In hindsight I was suffering from a common male problem: I couldn’t admit that my judgment had been bad all along. By agreeing to his “deal”, and disregarding my wife’s correct intuition, I put our family through the greatest trial of all our lives … because sure enough, he defaulted on the purchase and other promises, and I was left with all the debt that had been run up under his management. It took me 7 long years to emerge solvent again.
But I did gain one thing: I learned to trust feminine intuition … the fair sex’s demand for transparency in all business dealings, and their nose for who to trust and who to walk away from.
And then there’s the issue of loyalty. As Holly points out, women are much more tuned to the faithfulness of a brand. The character behind the claims. I can’t improve on what she says:
Loyalty is a two-way street for women. The best way for you to show your loyalty to her is in your behavior AFTER the sale.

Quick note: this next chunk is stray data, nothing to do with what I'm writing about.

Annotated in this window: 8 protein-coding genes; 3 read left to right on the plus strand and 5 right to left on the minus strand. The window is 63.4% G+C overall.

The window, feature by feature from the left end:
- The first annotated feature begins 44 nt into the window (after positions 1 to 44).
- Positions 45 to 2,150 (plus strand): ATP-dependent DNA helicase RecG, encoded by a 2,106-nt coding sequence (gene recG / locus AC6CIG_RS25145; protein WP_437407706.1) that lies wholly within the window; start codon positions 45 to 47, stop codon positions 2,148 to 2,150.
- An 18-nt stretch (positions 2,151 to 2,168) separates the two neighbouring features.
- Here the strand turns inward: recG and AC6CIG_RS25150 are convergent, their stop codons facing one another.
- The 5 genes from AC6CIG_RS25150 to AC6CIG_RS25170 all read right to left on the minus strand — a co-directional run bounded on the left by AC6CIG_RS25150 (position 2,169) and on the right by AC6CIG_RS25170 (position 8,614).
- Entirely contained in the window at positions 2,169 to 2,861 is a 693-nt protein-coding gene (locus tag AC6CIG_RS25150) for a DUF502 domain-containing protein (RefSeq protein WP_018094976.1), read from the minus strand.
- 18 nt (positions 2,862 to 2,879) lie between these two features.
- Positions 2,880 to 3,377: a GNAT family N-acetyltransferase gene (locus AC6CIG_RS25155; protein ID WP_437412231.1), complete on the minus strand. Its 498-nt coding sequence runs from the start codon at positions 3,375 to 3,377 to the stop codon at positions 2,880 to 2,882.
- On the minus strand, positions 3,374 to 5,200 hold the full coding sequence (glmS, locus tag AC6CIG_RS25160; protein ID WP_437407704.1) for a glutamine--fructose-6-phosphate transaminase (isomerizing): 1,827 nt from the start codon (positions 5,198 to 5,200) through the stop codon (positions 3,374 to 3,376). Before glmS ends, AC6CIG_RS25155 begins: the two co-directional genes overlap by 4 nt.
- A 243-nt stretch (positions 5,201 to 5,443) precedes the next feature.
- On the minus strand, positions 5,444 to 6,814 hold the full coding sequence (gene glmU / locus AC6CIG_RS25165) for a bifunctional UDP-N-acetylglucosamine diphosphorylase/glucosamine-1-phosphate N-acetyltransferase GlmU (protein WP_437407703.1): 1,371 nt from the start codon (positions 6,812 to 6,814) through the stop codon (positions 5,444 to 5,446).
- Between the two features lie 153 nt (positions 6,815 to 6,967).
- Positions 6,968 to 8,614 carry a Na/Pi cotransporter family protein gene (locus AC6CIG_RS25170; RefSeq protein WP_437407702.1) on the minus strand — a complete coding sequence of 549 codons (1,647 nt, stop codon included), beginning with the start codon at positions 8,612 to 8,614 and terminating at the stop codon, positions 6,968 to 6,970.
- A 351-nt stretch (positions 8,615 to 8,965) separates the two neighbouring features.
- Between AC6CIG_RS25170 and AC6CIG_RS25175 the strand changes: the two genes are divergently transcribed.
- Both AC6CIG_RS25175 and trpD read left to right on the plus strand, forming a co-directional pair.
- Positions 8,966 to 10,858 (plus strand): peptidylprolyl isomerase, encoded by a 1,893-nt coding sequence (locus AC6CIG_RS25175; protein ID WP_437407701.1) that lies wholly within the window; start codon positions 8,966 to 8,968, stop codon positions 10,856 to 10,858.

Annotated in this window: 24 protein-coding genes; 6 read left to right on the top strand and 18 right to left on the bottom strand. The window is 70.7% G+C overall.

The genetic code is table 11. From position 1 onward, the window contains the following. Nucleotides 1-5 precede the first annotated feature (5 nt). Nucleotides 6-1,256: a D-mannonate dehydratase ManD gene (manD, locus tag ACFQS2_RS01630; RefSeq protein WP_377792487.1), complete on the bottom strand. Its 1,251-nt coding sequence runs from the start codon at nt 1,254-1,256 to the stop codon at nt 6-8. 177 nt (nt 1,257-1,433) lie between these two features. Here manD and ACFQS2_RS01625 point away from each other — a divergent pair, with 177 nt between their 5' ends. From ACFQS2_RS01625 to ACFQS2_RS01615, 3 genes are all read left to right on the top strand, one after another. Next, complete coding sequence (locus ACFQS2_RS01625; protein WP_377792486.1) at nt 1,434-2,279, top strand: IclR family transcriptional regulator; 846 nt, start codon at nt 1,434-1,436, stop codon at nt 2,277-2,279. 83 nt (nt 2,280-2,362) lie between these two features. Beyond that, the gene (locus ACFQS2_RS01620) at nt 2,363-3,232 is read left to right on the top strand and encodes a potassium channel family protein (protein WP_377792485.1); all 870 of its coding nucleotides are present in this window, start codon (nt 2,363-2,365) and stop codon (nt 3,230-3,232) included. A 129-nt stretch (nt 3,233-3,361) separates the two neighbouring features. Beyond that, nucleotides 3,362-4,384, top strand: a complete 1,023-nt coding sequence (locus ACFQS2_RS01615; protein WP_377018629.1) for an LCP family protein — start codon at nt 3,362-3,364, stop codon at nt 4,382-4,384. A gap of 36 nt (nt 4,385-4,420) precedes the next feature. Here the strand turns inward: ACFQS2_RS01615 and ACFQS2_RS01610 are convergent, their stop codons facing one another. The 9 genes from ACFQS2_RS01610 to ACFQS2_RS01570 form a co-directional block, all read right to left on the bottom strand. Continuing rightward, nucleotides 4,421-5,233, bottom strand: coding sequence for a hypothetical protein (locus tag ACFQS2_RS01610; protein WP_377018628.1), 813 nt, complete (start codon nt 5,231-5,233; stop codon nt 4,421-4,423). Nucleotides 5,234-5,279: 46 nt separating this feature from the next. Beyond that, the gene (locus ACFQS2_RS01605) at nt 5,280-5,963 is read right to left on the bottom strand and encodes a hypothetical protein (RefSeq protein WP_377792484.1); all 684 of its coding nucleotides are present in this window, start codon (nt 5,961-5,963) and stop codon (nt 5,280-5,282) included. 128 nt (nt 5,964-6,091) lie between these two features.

I love my dentist for many reasons, but one of the main ones is that he genuinely cares. I had some oral surgery – and that night he called me at 9 pm to see how I was doing. Not an assistant -him – the owner of the practice. He was clearly at home, but wanted to check in on me. We will be together until I”m in dentures.
My cleaning service calls once a month to ask specific questions about the performance of their employees and my satisfaction with the service.
My favorite clothing store regularly invites me to special nights open to loyal customers only where I get to enjoy a special reception, see the brand new styles and get a valued customer discount not available to the regular public. Once, when I was in there, the clerk told me to hold off buying the blouse I wanted until the next day because it was going to go on sale for half-price. How cool was that!
Degrees of empathy, impulsiveness, loyalty, feature-shopping rigor, desire for transparency. These are the major fault-lines where distinctions can be observed between men and women in the marketplace.